11 Ways to Reduce Dry Mouth Discomfort

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A dry mouth is a common side effect of many medications but it is of special concern for those receiving treatments for cancer. Chemotherapy and radiation therapy targeted to the head and neck region can lead to the uncomfortable and life-altering condition of dry mouth. There are different categories of dry mouth; one called xerostomia (pronounced zeer-uh-stoh-mee-uh), which is the perception of having a dry mouth, and hyposalivation, which is a measurable decrease in salivary output. Many times these terms are used interchangeably. While it is possible to suffer from a sensation of a dry mouth without having a measurable difference in saliva flow, both are quality-of-life issues that need to be addressed.

The majority of saliva is made up of water, but a small percentage includes materials that are very important to your health and comfort. These substances include enzymes, electrolytes, mucus, and antibacterial agents that assist in the following functions, making both the quality and the quantity of saliva important:

Eating

Digestion and the breakdown of food start in your mouth. Saliva moistens food, aiding in chewing and swallowing. Enzymes within saliva start the breakdown of dietary starches and fats. Taste receptors on your tongue need moisture to do their job, so a dry mouth can lead to a condition called dysgeusia, which is a distortion on the sense of taste. Taste distortion is also a common complaint during cancer treatments.

Protecting your teeth

A pH scale shows how acidic or alkaline a substance is. It ranges from 0 to 14 with 7 being a neutral pH. The lower the number under 7, the more acidic the substance is, while above 7 shows how alkaline it is. Ideally, we want our mouths and our saliva close to a neutral pH of 7 (6.75-7.25).

Our saliva contains natural buffers to help keep the mouth near a stable pH. A lack of these buffers can create an acidic environment in the mouth where harmful bacteria can thrive, leading to tooth decay and enamel erosion.

Protects oral tissues from injury

Saliva acts as a lubricant, coating the tissue inside of your mouth and digestive tract to protect against trauma when chewing, speaking and swallowing. A dry mouth can be particularly susceptible to trauma. This is an even greater concern for those at risk for developing ulcerations, called mucositis, during cancer treatments.

Preventing infections

Components of your saliva protect your mouth from bacterial, viral and fungal infections. This is very important during cancer treatments when the immune system is weakened, increasing the risks for developing opportunistic infections. One of the most common infections associated with a dry mouth and a weakened immune system is Oral Candidiasis (Thrush).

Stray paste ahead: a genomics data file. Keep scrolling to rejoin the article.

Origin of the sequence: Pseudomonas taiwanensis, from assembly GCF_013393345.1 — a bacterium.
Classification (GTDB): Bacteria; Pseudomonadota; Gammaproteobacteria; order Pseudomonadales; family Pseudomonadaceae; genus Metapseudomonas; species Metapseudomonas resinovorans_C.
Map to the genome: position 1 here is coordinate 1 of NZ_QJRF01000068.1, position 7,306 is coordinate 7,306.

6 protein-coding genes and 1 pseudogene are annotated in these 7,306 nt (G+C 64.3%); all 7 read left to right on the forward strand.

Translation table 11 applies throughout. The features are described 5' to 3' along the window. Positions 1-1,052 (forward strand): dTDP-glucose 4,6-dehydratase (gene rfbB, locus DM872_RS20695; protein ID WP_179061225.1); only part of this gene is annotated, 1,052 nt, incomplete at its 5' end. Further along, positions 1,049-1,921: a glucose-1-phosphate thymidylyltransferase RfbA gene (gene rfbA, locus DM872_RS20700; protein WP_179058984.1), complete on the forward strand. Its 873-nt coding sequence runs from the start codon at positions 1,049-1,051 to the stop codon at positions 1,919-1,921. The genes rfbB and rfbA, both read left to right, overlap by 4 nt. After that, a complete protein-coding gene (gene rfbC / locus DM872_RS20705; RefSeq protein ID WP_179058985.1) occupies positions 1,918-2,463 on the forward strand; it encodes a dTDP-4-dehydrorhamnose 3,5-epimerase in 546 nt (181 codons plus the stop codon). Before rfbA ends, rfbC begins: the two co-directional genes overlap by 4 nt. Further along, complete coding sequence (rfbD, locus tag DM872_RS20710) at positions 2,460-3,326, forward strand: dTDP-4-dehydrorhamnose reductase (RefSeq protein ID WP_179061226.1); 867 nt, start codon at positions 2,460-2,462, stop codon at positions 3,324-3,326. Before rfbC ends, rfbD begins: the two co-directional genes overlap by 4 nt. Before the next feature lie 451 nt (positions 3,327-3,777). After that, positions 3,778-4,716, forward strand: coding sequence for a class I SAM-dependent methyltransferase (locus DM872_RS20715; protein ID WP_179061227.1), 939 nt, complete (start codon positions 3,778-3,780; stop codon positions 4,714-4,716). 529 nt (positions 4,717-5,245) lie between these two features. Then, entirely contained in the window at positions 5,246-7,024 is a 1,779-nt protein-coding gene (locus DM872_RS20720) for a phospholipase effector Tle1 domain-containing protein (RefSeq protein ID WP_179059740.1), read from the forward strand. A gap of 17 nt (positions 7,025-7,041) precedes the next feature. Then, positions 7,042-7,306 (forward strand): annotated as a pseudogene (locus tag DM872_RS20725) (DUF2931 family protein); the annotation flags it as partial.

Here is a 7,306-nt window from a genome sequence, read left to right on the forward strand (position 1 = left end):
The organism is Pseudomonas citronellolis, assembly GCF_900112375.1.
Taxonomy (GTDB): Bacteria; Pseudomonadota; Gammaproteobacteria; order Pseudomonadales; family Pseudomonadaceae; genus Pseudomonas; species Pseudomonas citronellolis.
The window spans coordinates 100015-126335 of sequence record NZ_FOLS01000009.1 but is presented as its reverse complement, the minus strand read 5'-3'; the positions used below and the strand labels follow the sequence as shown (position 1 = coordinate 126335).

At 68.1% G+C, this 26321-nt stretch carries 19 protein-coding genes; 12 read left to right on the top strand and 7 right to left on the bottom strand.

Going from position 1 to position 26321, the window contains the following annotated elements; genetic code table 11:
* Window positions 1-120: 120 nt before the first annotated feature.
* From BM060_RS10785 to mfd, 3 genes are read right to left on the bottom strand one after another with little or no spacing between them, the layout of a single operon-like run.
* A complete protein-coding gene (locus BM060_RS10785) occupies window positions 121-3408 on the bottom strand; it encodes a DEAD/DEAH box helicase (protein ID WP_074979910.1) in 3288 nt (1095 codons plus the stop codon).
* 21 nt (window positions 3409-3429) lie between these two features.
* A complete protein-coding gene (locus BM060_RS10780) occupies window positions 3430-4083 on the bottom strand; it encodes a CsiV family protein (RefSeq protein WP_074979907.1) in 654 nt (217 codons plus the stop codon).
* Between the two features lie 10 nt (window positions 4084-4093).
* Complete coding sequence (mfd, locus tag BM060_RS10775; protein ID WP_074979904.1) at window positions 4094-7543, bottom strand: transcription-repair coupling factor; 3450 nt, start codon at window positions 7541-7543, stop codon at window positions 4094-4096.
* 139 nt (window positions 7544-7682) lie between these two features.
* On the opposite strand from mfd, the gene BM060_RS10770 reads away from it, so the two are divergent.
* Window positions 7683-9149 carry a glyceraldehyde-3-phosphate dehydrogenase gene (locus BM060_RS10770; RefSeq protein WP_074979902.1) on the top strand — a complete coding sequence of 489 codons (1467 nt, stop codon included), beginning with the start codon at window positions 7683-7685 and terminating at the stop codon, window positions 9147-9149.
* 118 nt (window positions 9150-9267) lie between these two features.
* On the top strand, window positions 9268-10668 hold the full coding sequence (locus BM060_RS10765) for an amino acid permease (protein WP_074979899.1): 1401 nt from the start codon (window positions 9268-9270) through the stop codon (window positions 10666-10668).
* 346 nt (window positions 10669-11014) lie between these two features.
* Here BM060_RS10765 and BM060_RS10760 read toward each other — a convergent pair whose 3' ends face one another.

How to reduce the discomfort of dry mouth and protect your mouth:

  • Practice meticulous oral hygiene
  • Stay hydrated. Swish and sip water frequently
  • Carry water with you and keep water bedside
  • Drink frequently while eating
  • Choose foods moistened with sauces and gravies
  • Use a humidifier
  • Stimulate saliva with sugarless gums and mints sweetened with Xylitol
  • Visit your Dentist and/or Hygienist at least every 6 months for preventive care. More frequent visits may be necessary depending on the severity of your symptoms.
  • Use over-the-counter products designed to help dry mouth.
  • Breathe through your nose and not through your mouth
  • Use products prescribed by your oncologist or dentist that can stimulate saliva production and/or replace some of the protective substances in saliva that are lacking with a dry mouth such as SalivaMAX® Download the script here for use.
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Things to avoid:

  • Dry, salty and sticky foods
  • Caffeine, alcohol and tobacco
  • Food and beverages with high acid levels (soft drinks, citric fruits and juices)
  • Hard candies (like lemon drops) due to sugar content and acidity
  • Lip balms that are petroleum-based
  • Mouth rinses that contain alcohol, peroxide or phenol
  • Oral care products that have an acidic pH. If you are unsure, call the company and make sure it is neutral or slightly alkaline.

Taking action to control your dry mouth symptoms can improve your quality-of-life and protect you from dangerous infections during cancer treatments.

You can reach me via my website SideEffectSupport.com.

2 Comments

  1. Avatar
    Laura McCloskey / July 7, 2016 at 11:34 am /Reply

    My sister got the prescription because the scrips she takes dry out her moth. She also has ‘lichen planus’ which is in a category onto itself.

    I also have dry mouth but that is from the radiation treatments I had to have when I was diagnosed with nasopharyngeal carcinoma. So, after several weeks of this torture I finally tore free from those docs and was determined do at on my own…..maybe I had a ‘false positive’; but questioning my doctor did not work. So now, for 15 years I have lived with this annoying condition. I would be nice to trial this for a while.

    When I know I will be vocal, my water bottle has to be near. I need to stop my tongue from having its own mind at double-talking for me (this is not acceptable.

    Anything you might recommend to me would be great.

  2. Avatar
    Morris Cruz / March 13, 2018 at 4:31 am /Reply

    Everyone’s mouth feels dry from time to time. It’s when this feeling doesn’t go away that you may have a problem producing saliva. By salivating, your mouth helps you taste and digest what you eat and drink. When you feel burning tongue syndrome, it’s just one of the surprising symptoms of dry mouth. It is very unpleasant and uncomfortable to the patient as it produced bad breath. Be aware about your oral issues you must visit to your dentist http://www.dentalgroupofsimivalley.com/ as soon as possible.

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